Introvert or extrovert? Judgment or Perception? Find out more about your personality type here

Don’t you love a personality test? From the properly scientific ones right down to the ridiculous “what cheese are you?” ones that you find on Buzzfeed, finding out more about the person you are can be rewarding. The Myers-Briggs Type Indicator (MBTI) is a renowned test that’s worth trying.

It sorts you into one of 16 personality types, which can be referred to by the abbreviation of four letters. These letters indicate whether your personality type is more extraverted or introverted, whether you think or feel more, typically use judgement or perception, or whether you’re more naturally drawn to using sense or intuition.

And no matter how alike you think you are to your best friend, it is almost guaranteed there are more psychological differences separating you than you might realise. Even across the hundreds of people who have the same MBTI type, they will have numerous personality traits that are different due to the environments they were brought up in and due to their genes.

Understanding differences is a real people skill and once you can see this through reading about your own MBTI, then you’re likely to become both more productive and more accepting of others and yourself.

There is no right or wrong type, but there are combinations of types that are ‘better’ or ‘worse’ in business or relationships. The purpose of learning about your personality type is to help you to understand yourself better – once you know what energises and motivates you, you can seek out the opportunities that will most suit the way you are.

For example, ‘thinking’ people and ‘feeling’ people often have a hard time getting along – thinkers can’t understand the need to agree, but feeling people try their hardest to avoid arguments. But if each becomes aware of the other’s preference, they can build a mutual acceptance and understanding, especially if they find themselves in the same work environment.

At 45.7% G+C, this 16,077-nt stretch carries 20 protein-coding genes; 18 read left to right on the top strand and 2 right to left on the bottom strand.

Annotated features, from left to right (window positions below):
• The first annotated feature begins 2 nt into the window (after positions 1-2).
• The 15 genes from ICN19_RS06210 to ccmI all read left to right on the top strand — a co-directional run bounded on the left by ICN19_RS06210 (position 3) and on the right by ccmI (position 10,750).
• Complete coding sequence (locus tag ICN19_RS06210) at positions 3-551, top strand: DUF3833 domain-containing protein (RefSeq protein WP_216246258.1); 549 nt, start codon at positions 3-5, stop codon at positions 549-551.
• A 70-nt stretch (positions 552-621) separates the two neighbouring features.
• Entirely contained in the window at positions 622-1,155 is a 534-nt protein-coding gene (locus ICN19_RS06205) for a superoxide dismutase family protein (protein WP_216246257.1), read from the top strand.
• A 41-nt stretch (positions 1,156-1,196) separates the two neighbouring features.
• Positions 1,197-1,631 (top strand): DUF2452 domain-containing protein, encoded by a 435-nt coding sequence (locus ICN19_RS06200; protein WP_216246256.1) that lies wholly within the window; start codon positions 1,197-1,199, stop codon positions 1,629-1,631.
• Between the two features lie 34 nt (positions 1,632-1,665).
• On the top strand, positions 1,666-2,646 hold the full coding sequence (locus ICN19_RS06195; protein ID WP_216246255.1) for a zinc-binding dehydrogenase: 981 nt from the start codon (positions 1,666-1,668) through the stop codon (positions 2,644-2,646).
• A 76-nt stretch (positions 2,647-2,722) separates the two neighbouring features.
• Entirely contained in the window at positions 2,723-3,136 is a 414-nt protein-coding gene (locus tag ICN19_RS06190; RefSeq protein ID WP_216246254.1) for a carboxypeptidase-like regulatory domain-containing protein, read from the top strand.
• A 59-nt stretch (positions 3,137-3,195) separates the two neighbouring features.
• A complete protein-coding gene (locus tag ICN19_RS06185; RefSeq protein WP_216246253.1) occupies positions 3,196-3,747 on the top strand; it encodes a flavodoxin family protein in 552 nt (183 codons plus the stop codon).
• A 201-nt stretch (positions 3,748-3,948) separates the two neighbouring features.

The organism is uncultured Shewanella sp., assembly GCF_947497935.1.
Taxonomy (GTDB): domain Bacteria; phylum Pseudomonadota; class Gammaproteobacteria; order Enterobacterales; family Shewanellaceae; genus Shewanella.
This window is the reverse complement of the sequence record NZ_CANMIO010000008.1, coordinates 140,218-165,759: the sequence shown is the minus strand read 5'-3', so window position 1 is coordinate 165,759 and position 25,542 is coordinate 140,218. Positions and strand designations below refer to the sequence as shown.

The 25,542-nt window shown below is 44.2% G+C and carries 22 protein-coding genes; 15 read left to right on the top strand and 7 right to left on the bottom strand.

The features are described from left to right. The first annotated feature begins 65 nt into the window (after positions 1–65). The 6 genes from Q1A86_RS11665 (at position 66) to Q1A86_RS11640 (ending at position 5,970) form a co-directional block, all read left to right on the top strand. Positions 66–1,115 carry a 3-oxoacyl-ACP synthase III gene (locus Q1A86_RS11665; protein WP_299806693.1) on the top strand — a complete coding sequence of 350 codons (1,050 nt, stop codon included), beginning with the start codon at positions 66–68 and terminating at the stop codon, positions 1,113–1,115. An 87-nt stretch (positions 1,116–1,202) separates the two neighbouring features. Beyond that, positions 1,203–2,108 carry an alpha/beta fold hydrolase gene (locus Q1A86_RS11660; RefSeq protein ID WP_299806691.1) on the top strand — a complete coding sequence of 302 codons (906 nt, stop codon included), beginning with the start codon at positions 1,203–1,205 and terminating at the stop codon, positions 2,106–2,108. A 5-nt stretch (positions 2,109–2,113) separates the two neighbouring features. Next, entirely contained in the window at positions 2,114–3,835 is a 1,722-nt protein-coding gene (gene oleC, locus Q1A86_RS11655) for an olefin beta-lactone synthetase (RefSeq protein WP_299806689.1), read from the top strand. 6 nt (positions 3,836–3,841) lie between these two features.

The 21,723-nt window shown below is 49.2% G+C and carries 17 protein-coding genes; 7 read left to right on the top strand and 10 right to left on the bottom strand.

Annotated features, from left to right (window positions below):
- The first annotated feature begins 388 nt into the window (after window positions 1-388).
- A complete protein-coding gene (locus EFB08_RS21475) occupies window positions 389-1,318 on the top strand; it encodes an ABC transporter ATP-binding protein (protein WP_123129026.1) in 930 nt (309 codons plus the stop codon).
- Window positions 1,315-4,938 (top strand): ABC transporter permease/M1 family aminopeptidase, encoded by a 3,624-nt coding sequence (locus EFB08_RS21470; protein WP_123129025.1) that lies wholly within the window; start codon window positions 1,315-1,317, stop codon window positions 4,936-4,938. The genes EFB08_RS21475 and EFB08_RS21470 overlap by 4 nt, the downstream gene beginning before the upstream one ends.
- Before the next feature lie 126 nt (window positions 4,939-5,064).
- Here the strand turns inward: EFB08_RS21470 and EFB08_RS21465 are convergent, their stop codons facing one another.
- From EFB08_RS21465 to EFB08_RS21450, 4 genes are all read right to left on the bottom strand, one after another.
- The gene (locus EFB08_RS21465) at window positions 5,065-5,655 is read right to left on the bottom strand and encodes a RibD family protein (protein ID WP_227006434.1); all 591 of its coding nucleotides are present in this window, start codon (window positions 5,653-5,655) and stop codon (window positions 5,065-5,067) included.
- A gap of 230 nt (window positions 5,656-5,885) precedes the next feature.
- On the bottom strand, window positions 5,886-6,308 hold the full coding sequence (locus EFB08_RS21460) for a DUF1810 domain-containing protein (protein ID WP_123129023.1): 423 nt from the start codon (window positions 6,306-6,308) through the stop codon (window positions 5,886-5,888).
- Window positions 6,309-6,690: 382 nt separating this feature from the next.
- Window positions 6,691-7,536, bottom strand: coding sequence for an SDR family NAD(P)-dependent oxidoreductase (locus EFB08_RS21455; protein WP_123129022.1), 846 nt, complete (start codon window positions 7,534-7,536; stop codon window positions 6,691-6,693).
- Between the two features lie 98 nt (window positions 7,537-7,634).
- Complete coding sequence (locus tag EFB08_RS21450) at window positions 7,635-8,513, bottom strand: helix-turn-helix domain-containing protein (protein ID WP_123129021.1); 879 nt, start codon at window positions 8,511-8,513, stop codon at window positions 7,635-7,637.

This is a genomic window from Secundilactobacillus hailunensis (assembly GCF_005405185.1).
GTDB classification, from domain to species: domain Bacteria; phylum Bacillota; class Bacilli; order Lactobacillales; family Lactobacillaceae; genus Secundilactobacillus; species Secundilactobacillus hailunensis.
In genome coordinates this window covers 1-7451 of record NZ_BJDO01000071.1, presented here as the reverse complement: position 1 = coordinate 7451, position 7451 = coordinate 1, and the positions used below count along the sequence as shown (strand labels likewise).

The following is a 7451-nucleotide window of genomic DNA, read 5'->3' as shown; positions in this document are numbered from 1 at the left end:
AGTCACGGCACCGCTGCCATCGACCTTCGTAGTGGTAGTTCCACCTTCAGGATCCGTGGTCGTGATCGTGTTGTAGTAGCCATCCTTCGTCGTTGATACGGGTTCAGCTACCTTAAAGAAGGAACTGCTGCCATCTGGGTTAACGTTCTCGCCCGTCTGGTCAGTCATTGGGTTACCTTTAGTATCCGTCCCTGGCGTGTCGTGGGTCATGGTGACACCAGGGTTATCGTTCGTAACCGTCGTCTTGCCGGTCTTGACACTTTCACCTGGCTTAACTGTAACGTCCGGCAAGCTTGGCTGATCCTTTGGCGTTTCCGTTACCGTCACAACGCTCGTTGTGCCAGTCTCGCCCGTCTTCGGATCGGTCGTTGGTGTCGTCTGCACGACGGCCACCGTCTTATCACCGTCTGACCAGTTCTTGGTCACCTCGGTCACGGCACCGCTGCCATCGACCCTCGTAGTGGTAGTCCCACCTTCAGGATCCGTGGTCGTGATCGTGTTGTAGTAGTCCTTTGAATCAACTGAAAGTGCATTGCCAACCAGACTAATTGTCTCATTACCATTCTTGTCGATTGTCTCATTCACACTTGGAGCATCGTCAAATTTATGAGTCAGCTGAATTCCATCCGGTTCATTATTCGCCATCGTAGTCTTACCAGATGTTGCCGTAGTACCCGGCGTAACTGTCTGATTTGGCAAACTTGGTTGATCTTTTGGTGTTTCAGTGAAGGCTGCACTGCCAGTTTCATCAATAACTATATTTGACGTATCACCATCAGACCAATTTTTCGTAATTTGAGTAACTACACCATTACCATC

Typical applications of the MBTI include:

  • Managing staff: what are a person’s natural strengths, and what role would suit them best?
  • Guiding careers: what types of jobs and positions will a person find most fulfilling?
  • Improving interpersonal relationships: how can we best relate to and communicate with other personality types?
  • Developing education and training: which teaching methods will ensure that ALL personality types benefit and absorb information presented?
  • Coaching and advising people: how can we help people understand themselves better, identify their strengths and address their weaknesses?

If you’re keen and want to have a go at the MBTI test, here’s the link:

Of course, it goes without saying that type doesn’t explain everything – human personalities are much more complex. They don’t measure skills, ability or to what extent you are the type the test says you are, for instance. But MBTI may help us to understand ourselves better and make us more aware of our impact on other people’s lives.

Lastly, YOU are the final judge of which type fits you best. Your MBTI results suggest your probable type, but it is not unchangeable!

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